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Writers Workshop: Writing Physical Descriptions

StarBase 118 Staff

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Whether you are reading a novel or a sim, visualisation is a huge part of the experience. We allow our minds to imagine the scene we are reading, the descriptions helping to form the pictures in our head. We are fortunate to have an incredibly talented bunch of people who help create images for our characters, but what about side characters – those specific to a mission, or a background character for example? Whilst we may have an idea of how our crewmates look, we may not always know just how those around them look.

In this article, we are going to be looking at how you can improve the descriptions that you write about characters.

His eyes were as blue as the oceanHer yellow gaze was as piercing as a tigers. How many times have we heard tired and overused metaphors to describe a character? Whilst an analogy or metaphor is fine here and there, too many can become cheesy. In the above examples, “crystal blue eyes or “piercing amber gaze” work just fine. If you do want to use an analogy try to think of something unique such as “Her hair so fine she looked like an unfinished doll abandoned by her maker”. Try to remember that metaphors in large doses are a recipe for eye rolls, facepalms and makes it more likely the reader forget what the character looks like later on. A good rule of thumb is three sentences should suffice.

Focus on important features. In F. Scott Fitzgerald’s The Great Gatsby, the reader never really learns the colour of Daisy’s hair or eyes, instead using the following description: “Her face was sad and lovely with bright things in it, bright eyes and a bright passionate mouth.” Some of the things to potentially think about are eye colour and shape, hair colour, length and texture, lips, facial structure including jaw, chin, and cheekbones, the shape of their nose, the colour of their skin. Moving down from the head, what is their general body type? Are they tall? Are they short? Muscular? Thin? You also want to think about physical quirks, if the characters have any defining features that separate them from others. Do they have scars, tattoos, a unique hairstyle or facial hair, heterochromia, freckles, etc? Even a crooked nose is memorable. You don’t need to list all of these things, and it is generally advisable not to, but these are things you should be thinking about when describing the character. Choose a handful of descriptors that you think are the most important and memorable and go with that.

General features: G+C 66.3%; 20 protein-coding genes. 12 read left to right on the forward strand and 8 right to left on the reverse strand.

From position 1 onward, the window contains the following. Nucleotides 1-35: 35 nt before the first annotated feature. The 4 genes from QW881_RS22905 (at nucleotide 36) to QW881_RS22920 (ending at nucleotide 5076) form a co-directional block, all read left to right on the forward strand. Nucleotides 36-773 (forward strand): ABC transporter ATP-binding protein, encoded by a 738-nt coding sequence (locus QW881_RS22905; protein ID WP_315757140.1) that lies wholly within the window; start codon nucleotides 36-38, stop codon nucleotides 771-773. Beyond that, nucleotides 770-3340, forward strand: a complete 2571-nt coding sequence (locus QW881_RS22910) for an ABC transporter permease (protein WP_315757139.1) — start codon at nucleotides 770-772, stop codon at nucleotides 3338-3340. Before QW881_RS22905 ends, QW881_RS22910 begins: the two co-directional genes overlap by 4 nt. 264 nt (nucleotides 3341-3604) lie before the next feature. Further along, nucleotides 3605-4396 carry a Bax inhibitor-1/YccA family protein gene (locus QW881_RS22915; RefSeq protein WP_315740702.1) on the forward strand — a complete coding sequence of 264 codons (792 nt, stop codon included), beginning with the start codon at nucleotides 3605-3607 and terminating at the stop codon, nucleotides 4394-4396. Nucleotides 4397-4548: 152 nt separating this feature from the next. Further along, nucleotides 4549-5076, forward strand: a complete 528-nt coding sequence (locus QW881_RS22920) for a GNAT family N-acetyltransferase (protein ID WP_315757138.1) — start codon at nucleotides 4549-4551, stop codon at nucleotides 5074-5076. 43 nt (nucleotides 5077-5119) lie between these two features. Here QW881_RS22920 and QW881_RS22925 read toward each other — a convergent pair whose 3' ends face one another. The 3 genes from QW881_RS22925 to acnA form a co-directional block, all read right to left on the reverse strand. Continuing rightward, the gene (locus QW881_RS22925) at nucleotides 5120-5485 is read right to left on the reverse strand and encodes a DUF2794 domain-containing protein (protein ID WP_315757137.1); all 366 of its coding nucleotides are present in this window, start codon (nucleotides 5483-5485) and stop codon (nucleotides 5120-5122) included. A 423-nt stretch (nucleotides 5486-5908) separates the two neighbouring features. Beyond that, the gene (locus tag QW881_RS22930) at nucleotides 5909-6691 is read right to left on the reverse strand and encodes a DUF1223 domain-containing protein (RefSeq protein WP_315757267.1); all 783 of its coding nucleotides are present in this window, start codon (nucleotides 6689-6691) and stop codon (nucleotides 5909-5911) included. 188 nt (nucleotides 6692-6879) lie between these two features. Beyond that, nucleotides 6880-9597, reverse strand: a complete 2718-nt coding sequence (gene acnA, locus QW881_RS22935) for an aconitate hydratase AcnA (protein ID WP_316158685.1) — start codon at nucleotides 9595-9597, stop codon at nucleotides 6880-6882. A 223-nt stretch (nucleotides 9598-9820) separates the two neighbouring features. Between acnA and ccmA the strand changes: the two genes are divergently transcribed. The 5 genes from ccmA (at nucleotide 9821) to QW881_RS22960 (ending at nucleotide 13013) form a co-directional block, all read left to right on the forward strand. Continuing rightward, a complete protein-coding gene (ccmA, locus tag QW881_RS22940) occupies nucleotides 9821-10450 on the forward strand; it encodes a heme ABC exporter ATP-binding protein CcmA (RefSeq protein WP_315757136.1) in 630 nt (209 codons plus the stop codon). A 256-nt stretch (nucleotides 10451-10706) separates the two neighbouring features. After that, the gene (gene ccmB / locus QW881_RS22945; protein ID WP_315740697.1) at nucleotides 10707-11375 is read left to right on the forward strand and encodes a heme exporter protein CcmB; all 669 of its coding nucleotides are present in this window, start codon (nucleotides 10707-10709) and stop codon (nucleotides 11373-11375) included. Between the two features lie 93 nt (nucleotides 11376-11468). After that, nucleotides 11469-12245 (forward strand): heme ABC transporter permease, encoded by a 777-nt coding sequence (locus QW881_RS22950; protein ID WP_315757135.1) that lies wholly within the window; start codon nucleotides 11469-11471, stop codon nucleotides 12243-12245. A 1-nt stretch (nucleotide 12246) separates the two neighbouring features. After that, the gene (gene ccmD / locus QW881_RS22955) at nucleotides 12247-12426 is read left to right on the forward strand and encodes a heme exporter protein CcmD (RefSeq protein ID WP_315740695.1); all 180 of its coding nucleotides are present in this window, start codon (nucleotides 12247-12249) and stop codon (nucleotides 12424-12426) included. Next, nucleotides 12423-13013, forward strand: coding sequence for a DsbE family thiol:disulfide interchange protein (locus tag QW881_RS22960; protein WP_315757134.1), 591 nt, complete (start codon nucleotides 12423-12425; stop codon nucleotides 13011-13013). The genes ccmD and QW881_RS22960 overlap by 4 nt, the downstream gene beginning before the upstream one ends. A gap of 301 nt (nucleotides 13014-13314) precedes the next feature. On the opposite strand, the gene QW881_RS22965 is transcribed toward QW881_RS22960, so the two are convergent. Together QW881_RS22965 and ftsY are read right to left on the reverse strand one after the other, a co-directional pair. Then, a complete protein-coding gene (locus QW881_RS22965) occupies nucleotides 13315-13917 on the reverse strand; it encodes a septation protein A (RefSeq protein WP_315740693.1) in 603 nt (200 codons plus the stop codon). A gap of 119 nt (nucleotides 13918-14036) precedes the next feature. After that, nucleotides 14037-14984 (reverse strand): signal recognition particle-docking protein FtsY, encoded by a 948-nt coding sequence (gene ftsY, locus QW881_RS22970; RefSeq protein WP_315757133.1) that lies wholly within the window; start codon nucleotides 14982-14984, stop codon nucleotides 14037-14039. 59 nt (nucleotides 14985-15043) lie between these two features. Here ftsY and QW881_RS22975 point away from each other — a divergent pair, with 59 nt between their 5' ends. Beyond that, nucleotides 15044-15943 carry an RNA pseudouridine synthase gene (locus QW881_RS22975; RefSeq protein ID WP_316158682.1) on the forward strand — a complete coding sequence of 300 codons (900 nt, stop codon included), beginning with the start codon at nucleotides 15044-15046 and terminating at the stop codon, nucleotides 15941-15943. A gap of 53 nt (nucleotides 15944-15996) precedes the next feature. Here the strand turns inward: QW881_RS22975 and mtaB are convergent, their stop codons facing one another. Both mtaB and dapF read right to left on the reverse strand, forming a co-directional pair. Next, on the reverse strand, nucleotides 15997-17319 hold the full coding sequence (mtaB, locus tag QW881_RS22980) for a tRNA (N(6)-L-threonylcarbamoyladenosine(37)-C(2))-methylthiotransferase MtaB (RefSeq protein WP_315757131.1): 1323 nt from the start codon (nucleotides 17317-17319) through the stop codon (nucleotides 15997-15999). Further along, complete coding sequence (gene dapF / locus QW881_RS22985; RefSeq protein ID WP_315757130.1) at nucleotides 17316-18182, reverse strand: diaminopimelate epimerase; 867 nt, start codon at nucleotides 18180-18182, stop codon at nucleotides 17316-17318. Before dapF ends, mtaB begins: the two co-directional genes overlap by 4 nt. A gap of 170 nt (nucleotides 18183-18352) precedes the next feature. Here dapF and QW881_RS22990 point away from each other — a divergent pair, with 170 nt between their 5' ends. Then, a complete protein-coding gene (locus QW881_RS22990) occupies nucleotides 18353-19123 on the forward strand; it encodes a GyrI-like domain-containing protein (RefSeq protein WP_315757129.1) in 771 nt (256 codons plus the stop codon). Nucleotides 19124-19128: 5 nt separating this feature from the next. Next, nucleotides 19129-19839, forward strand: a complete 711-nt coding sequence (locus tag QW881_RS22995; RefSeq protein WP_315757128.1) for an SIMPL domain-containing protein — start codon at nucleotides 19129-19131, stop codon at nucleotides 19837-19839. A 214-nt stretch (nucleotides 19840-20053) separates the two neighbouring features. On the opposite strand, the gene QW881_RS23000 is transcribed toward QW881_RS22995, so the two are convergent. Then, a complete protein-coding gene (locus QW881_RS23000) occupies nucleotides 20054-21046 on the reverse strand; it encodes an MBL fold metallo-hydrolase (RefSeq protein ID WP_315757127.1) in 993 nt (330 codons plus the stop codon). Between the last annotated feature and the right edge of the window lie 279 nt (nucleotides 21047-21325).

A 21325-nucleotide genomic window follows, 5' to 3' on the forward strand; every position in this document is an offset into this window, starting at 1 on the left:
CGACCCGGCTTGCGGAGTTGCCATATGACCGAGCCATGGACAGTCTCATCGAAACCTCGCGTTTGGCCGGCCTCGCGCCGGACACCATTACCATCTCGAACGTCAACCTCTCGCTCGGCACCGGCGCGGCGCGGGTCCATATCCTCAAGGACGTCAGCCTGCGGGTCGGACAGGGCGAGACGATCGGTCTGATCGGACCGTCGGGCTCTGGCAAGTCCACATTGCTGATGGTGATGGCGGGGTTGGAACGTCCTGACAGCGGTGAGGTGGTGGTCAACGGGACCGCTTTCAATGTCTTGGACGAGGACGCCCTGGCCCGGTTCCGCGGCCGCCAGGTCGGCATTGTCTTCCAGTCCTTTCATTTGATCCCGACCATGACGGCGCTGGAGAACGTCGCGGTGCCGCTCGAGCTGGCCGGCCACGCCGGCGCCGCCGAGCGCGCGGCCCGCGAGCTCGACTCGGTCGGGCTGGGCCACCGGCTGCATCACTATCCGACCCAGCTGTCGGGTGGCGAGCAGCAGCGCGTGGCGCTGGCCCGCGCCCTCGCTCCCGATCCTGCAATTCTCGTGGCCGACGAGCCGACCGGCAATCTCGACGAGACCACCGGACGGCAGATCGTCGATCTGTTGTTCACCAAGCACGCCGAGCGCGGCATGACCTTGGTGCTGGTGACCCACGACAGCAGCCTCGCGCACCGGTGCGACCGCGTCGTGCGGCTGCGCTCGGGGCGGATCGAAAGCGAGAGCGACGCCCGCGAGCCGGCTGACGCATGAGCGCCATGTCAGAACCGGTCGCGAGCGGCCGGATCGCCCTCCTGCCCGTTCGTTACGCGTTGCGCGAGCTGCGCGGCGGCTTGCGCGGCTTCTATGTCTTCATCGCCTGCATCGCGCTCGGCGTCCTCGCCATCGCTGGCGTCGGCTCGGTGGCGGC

Flaws are much more interesting than perfection. For instance, if a character is described as having “long, wavy blonde hair”, the image in the readers mind changes if you add “frayed”, or “messy”. It can help to add personality and history. Find little details that are specific to the character, whether it is a birthmark, a scar or even clothing choices. These little things can help discover aspects of the character, such as their personality, their lifestyle and their habits.

Hopefully by incorporating these tips into your writing, you will breathe life into your characters.

Try these tips out in your next sim! And why not share some of your descriptions in the Writing Improvement forum.

The post Writers Workshop: Writing Physical Descriptions appeared first on UFOP: StarBase 118 Star Trek RPG.

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